The language that you use with your children can limit your effectiveness for parenting.  Your tone and mannerism also impacts how they “hear” you.  Children want to be validated by having their parent hear them and show them respect.

~ Learn more at TURNING STONEchoice

Empowering by Choice

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One of the frustrations of daily living with children is the little “spats” that arise over every day routines such as getting ready for bed, putting on a coat in cold weather, putting shoes away, putting away bikes, etc. Many times children are given “demands” to do something and the result is balking, procrastination, stamping of feet, and loud words.

A better way, rather than making demands, is to allow the child to choose between two related choices. For example, when it is time for bed, say, “Do you want to wear your doggy PJs or your cat PJs? You decide.” For putting away shoes, you could ask, “Do you want to put your shoes under your bed or in the closet? You choose.” For putting away the bike, say, “Do you want to put your bike on the porch or in the garage? You decide.” Either way the purpose is accomplished.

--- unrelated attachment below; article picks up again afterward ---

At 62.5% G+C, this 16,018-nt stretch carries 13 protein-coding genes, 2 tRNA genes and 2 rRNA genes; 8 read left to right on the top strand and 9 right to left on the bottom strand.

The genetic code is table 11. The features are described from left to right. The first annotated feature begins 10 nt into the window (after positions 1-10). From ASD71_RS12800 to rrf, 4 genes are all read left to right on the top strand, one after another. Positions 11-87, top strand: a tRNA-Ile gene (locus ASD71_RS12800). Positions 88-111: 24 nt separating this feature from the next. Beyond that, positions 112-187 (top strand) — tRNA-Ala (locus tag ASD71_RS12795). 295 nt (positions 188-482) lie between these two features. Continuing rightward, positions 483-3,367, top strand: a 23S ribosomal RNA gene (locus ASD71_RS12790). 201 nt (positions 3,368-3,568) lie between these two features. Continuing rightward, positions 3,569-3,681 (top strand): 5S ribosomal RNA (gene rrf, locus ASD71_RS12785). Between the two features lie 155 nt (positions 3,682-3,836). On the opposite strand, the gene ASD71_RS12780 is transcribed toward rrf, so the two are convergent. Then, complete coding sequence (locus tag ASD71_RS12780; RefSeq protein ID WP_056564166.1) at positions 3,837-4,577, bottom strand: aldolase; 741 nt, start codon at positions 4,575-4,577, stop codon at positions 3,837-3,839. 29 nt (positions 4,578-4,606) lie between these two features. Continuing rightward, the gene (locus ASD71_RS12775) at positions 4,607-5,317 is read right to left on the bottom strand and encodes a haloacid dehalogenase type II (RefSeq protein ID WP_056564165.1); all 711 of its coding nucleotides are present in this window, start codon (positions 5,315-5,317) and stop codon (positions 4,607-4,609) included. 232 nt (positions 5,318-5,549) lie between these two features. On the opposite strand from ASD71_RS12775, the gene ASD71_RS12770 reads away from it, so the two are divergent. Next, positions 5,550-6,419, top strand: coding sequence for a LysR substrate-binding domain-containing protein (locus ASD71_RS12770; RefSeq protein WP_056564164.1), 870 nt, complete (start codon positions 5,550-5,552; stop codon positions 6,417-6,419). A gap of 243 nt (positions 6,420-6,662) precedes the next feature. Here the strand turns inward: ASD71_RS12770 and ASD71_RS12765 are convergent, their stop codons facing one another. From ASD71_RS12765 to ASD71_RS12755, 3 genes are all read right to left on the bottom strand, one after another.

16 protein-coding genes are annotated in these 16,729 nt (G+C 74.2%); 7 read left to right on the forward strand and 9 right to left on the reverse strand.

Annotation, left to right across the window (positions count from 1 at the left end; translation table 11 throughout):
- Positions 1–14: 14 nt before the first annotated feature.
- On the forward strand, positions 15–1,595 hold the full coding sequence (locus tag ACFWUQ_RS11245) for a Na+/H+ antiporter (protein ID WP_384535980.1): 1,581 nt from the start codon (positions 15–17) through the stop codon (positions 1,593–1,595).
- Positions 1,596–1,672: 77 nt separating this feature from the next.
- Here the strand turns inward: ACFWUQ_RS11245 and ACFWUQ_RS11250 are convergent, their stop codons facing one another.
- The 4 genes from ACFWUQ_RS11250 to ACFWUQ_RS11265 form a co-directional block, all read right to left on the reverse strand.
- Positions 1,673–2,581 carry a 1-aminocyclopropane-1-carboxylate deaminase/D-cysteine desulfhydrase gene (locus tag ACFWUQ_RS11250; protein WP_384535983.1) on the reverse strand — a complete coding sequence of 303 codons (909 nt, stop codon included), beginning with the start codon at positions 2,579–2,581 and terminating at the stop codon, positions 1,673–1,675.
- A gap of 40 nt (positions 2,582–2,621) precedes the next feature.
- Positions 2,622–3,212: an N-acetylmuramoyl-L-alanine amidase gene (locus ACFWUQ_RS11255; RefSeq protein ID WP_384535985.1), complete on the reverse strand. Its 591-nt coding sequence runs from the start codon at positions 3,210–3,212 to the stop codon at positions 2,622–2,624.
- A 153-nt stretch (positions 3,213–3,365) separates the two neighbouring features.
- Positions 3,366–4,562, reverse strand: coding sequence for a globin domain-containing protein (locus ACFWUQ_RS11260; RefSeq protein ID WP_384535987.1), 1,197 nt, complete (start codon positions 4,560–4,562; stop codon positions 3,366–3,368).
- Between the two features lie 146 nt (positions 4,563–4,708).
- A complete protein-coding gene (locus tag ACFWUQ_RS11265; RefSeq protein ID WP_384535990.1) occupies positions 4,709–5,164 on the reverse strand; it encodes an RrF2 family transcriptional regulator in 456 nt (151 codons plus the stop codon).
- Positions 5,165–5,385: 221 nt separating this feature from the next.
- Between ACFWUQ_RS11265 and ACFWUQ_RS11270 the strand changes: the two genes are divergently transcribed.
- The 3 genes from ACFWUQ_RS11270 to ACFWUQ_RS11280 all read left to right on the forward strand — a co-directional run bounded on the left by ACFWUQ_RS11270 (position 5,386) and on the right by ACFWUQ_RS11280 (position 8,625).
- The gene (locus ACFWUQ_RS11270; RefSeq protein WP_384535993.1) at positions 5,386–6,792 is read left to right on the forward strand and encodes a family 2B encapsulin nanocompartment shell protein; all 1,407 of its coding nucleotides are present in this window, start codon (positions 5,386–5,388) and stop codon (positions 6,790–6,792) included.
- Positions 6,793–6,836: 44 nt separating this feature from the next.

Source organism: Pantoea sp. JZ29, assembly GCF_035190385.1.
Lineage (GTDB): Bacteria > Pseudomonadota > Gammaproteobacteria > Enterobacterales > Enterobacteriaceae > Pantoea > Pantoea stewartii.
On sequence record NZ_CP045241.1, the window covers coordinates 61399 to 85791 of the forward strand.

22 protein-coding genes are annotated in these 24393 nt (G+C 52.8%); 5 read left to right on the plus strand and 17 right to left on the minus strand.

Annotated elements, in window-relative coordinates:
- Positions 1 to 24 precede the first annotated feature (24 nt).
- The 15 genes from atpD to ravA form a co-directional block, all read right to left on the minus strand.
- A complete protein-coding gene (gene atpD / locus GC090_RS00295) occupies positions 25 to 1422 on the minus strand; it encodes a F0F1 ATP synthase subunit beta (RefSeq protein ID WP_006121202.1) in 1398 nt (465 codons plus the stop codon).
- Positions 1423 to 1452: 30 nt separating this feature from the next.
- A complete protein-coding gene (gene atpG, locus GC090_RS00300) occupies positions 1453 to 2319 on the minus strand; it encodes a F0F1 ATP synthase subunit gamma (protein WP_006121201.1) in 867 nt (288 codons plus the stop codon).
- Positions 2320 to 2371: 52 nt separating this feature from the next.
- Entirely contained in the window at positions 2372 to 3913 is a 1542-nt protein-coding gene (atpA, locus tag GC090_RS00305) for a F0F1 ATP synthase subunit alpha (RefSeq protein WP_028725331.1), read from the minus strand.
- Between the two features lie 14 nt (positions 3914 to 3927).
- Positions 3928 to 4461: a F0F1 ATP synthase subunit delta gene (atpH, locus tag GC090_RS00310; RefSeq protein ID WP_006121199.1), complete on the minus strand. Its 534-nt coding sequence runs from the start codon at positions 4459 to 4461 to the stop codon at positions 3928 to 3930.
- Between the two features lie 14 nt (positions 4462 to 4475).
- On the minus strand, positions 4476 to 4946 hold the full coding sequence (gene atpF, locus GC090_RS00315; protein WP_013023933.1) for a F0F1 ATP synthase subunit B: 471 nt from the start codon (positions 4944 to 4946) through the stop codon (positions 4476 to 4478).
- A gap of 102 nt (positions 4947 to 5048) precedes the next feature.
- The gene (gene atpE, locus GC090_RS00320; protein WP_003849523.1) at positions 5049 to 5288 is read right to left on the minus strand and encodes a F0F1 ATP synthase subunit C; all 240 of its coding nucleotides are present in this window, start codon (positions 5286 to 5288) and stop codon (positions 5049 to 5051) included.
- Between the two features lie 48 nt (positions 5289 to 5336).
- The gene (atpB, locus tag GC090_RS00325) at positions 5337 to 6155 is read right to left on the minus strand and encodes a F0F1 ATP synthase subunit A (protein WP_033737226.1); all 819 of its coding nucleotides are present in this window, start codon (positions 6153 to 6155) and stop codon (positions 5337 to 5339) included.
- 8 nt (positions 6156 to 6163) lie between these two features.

If the child comes up with a third alternative, listen respectfully. If it is doable, validate that is good thinking. If the alternative is not doable, indicate you have given two choices from which to decide.

By allowing children to make choices, they become empowered and learn they do have some control in their lives.

~TURNING STONEchoice

Teaching Children Self-Control

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Self-control is an important skill for all children to learn and develop. It refers to having power and control over one’s own actions and impulses. Children who do not make conscious choices about their own behavior, but instead rely on other children, parents, teachers, or adults to make choices for them, do not learn self-control. This may lead to children not taking responsibility for the consequences of their behavior. When children are taught self-control methods at an early age, they will feel better about themselves and the choices that they make.

Here is a quote from an article from the NPR website, For Kids, Self-Control Factors Into Future Success:

“Self-control keeps us from eating a whole bag of chips or from running up the credit card. A new study says that self-control makes the difference between getting a good job or going to jail – and we learn it in preschool.”

“Children who had the greatest self-control in primary school and preschool ages were most likely to have fewer health problems when they reached their 30s,” says Terrie Moffitt, a professor of psychology at Duke University and King’s College London.”